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The Voice of the Black Community

Arts and Entertainment

The sax man: Charlotte jam sessions with Harvey Cummings
From teaching to playing gigs, musician is busy
 
Published Thursday, September 13, 2018 2:12 pm
by Ashley Mahoney | The Charlotte Post

Harvey Cummings II’s love story with music began at age 3 when Charlotte’s jazz juggernaut found his passion at home.


“My once upon a time starts at home with my mother [Joan],” Cummings said. “She was actually a music minor in college. She played piano. She played for the church, and there was a piano in our house. I was about 3 years old when I was starting to grasp it really, really well.”


Cummings began taking lessons shortly after, receiving his first keyboard at age 7.


“I was programing and making stuff,” he said.


Shortly after, Cummings began playing the saxo

phone at Chantilly Performing Arts School.


“I started playing saxophone, because I thought it would get me girls—like real talk,” he said, laughing. “I was in fourth grade.”


Decades later, Cummings considers it an extension of himself.


“I trust it,” Cummings said. “I love it. It’s a powerful instrument. You can articulate differently. You can take it different places. It’s just an extension of my voice.”


Since his days at Northwest School of the Arts, North Carolina Central University, East Carolina University and UNC Charlotte, Cummings was a music teacher at Charlotte-Mecklenburg public schools like Kennedy Middle, becoming a cornerstone of Charlotte’s music scene.


“Harvey is everywhere in the city,” said OnQ Productions founder Quentin Talley. “He is one of the busiest people I know in the city doing music. His style is mostly jazz—a nice mix between jazz and hip hop. His EP ‘Chicken Day’ came out in 2017, and has done really well.”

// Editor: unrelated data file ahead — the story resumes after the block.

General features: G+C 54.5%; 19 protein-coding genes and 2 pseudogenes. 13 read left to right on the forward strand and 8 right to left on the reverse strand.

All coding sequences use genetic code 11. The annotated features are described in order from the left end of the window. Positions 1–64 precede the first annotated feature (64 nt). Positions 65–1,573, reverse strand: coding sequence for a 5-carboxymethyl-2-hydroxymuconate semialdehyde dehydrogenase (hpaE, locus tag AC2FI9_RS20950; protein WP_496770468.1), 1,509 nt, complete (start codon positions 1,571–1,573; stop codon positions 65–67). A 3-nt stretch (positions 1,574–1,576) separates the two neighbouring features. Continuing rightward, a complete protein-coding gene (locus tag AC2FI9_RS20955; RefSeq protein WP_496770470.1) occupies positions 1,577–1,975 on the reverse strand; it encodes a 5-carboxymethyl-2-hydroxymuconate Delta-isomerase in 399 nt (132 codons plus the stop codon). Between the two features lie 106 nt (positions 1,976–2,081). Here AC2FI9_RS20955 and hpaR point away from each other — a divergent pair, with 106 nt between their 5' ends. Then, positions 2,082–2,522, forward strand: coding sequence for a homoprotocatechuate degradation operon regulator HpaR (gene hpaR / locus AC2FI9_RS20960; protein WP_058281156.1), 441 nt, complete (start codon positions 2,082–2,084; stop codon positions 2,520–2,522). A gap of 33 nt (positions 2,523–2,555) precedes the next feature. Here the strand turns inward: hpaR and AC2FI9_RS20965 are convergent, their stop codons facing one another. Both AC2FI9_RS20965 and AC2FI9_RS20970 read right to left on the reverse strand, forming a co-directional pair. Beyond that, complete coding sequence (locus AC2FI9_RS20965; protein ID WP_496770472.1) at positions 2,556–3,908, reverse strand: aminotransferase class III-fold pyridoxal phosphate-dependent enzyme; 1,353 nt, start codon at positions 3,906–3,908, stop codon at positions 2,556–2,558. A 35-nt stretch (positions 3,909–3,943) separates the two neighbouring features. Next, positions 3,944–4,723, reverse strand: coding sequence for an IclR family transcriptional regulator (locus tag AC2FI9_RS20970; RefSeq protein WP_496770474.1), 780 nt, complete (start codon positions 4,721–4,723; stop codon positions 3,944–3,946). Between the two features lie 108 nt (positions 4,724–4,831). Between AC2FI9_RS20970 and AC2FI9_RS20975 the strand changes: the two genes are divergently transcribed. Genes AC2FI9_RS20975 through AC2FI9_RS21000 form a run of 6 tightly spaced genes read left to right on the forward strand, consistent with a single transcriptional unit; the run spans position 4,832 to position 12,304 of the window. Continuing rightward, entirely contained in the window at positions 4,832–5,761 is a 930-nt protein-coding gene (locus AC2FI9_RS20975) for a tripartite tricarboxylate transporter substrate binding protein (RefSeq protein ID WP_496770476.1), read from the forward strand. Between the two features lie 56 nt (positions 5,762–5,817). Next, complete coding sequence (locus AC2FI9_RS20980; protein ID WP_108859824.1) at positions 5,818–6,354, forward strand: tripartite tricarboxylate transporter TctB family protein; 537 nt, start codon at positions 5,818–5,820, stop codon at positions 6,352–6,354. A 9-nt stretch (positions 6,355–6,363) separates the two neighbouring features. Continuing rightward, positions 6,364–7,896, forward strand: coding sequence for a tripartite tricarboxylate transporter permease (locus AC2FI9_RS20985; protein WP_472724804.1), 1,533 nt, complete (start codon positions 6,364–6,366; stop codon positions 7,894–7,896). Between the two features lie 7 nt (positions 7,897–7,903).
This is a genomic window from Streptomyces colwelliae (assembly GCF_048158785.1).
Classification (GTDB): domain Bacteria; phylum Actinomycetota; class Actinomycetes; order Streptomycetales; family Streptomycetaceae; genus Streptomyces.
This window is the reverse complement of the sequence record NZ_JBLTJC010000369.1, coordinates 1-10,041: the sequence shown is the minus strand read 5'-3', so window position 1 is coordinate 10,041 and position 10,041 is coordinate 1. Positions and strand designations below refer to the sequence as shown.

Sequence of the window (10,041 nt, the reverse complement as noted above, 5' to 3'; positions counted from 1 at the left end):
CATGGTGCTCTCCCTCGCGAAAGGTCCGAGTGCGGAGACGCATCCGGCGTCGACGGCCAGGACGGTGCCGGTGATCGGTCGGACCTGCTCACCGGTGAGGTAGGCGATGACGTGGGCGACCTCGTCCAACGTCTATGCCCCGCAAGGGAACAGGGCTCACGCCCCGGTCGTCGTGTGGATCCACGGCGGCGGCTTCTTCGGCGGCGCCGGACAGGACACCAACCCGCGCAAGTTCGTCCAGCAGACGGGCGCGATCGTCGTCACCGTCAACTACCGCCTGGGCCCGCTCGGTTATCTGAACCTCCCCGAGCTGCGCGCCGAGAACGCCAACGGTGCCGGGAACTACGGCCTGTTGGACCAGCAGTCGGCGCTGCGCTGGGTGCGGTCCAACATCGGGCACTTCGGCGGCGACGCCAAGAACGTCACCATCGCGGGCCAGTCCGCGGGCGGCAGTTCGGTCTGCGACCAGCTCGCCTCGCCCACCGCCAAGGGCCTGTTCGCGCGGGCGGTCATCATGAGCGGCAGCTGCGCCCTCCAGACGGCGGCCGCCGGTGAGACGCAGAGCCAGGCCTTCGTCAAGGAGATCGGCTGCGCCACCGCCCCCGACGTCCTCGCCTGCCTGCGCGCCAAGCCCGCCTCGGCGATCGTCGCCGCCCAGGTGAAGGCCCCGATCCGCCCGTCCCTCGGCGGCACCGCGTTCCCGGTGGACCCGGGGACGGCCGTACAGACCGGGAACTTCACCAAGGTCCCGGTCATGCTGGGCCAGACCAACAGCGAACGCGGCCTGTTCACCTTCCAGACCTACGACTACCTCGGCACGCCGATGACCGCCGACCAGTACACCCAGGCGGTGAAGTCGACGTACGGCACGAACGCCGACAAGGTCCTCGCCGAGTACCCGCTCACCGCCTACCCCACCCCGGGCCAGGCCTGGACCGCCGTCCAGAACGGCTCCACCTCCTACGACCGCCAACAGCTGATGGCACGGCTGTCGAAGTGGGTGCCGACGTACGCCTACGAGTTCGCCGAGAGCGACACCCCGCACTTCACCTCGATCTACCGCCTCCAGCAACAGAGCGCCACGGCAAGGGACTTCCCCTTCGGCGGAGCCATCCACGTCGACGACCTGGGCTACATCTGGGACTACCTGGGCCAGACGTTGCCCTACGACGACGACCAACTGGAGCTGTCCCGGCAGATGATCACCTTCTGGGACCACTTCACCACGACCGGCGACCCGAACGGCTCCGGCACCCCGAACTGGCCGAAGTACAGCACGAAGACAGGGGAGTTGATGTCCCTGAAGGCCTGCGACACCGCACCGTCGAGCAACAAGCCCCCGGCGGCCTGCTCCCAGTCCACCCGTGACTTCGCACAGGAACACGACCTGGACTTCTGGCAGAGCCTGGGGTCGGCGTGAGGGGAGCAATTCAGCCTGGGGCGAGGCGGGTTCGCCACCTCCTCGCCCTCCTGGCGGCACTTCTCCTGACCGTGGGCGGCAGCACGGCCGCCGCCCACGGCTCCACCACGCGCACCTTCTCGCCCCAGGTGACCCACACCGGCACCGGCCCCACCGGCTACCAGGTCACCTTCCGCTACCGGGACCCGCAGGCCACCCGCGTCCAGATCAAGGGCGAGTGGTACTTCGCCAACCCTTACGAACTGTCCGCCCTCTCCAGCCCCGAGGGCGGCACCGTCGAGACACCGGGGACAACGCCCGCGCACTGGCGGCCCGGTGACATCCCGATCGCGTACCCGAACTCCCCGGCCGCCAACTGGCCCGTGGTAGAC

Chicken Day stems from his days at NCCU.


“’Chicken Day’ was an actual day at Central,” Cummings said. “It was a Wednesday, and they would serve fried chicken, but it wasn’t your typical day. The DJ was out there. The Greeks were stepping. The band would play. It was a line to get in. It was a cultural event. I would miss class for chicken day, and then I learned that other HBCUs had chicken day as well. That’s when I decided to name the project after that.”


The Harvey Cummings Project—his band—has a full fall schedule from North End to South End. Camp North End’s fall jazz series, THRIVE, launches on Sept. 13 at 6 p.m. It is schedule to continue every third Thursday through November, and admission is $3.


“It’s going to be good vibes, good people, good music,” Cummings said. “THRIVE is all about continuing the legacy of what Charlotte is—a great music city.”


South End’s jazz series takes place at Not Just Coffee in Atherton Mill. It arose in response to a need for jam sessions throughout the city—not just in Uptown.


“You can check us out in different places, and at the Imperial on Fridays and Saturdays in Uptown,” Cummings said. “The South End jazz series is something that Tim Scott Jr. [Center City Partners artist-in-residence] put together. It happens every last Thursday of the month.”


Said Scott: “There was a need for a place for young musicians to kind of flex and grow and build off each other and learn from each other. The jam session tradition is something that goes all the way back to the early 1950s. There used to be designated places here in Charlotte.”

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